West's defense said he feared for his own life. Prosecutors countered that West, an Army veteran, was a willing participant in a crime that could not have been committed by one person.
A jury convicted West in March 1987 of both murders and rape. West was sentenced to die in the electric chair.
After West's conviction and sentencing, Martin pleaded guilty to double-murder and was given two life sentences. Because Martin was 17, a minor, when the crime happened, lawyers argued he was not eligible for the death penalty.
Martin is now eligible for parole in 2030.
Since the 1980s, West's execution has been scheduled and postponed repeatedly. The latest attempt for an appeal was a clemency plea filed to Governor Bill Lee. The application mentions that West has been taking powerful medications to treat mental illness.
In the clemency filing, his attorneys state that the jury never heard a jail recording from Martin saying that he carried out the killings, not West.
But a 1989 Tennessee State Supreme Court opinion rejected the recording as uncorroborated hearsay that wouldn't have exonerated West. West's attorney opted against playing the tape at sentencing because the judge would have allowed other recordings in which Martin incriminated West, court records show.
In the 1989 opinion, Tennessee’s Supreme Court upheld West’s conviction and death sentence, saying he met key conditions of the law after being proven to be a “major participant” with a mental state of “reckless indifference to human life.”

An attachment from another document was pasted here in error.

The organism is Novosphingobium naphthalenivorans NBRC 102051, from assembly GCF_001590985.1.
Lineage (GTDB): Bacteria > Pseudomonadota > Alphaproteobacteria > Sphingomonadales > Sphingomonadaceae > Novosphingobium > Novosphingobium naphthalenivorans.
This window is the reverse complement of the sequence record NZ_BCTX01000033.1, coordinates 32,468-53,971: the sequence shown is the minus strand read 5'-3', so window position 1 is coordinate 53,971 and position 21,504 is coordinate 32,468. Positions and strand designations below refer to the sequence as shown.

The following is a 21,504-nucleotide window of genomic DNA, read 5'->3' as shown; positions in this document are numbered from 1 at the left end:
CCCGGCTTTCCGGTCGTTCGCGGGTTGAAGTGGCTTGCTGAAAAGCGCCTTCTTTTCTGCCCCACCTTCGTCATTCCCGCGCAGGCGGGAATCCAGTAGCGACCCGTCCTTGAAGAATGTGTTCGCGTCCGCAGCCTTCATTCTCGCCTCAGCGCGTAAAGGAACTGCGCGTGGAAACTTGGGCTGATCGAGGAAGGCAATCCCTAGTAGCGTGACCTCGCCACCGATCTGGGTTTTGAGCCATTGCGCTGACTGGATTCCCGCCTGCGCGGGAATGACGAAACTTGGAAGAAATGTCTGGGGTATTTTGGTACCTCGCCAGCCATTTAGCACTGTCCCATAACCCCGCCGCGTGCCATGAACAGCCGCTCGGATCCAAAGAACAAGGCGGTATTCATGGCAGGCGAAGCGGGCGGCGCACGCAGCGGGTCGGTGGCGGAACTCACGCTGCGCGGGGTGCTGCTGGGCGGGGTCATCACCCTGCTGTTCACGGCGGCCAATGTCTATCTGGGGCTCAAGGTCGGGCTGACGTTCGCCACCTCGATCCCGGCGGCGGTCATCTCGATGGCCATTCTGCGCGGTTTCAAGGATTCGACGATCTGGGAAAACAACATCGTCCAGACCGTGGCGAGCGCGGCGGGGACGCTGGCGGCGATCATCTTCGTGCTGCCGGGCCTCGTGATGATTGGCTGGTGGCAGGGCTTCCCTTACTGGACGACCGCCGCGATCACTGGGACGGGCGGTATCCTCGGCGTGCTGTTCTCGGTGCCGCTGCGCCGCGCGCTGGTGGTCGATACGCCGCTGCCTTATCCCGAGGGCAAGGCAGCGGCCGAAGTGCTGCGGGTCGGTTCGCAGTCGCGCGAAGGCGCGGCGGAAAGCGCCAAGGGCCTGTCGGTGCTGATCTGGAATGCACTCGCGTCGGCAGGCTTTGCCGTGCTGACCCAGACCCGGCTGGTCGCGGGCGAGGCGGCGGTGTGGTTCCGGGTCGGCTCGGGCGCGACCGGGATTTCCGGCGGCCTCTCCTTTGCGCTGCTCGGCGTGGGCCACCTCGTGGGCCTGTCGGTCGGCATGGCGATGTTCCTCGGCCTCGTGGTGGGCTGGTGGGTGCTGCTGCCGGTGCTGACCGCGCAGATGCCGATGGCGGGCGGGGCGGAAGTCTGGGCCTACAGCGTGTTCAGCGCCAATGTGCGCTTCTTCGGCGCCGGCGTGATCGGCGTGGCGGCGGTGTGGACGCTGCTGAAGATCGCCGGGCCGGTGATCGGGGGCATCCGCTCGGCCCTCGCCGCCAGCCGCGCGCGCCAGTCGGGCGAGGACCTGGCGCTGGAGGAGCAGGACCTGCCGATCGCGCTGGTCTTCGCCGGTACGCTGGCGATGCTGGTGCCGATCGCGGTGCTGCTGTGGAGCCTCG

The court noted West offered multiple stories about what happened, but made no effort to leave, seek help, overpower Martin or report the killings afterward.
Governor Bill Lee’s office released this statement: "After thorough consideration of Stephen West’s request for clemency and a review of the case, the State of Tennessee’s sentence will stand, and I will not be intervening."
Preparing for Execution
On June 29, 2019, West declined to choose the method of his execution scheduled for Aug. 15. A non-decision would automatically result in his death by lethal injection. That’s the state's preferred method.
However, on Wednesday, Aug. 14, West chose electrocution as his preferred method of execution. It’s an option his lawyer described as “also unconstitutional, yet less painful” than the state’s preference of a lethal three-drug injection.
The state Department of Correction confirmed West made the request and said the Thursday execution will be carried out by electrocution using the electric chair.
West's last meal will be a Philly cheesesteak and French fries, per his request.
Death Row in Tennessee
Fifty-six people are currently on death row in the state: 55 men, 1 woman.
According to the Tennessee Department of Correction, 38 offenders are from the largest metropolitan counties: 26 from Shelby Co., five from Davidson Co., four from Knox Co., and three from Hamilton Co.
Fourteen offenders on death row were convicted in East Tennessee.
Billy Irick was executed last August. Before him, Tennessee's last execution was in December 2009, and the last time an East Tennessee man had been put to death was in 1960.
Two Tennessee inmates, David Miller and Edmund Zagorski, chose to die by electric chair in 2018 because of concerns about pain associated with the state's lethal injection procedure, particularly after Irick's execution.
Both unsuccessfully argued to courts that Tennessee's procedure, which uses the drug midazolam, results in a prolonged and torturous death.
Before 2018, the last time a state used the electric chair to execute an inmate was 2013.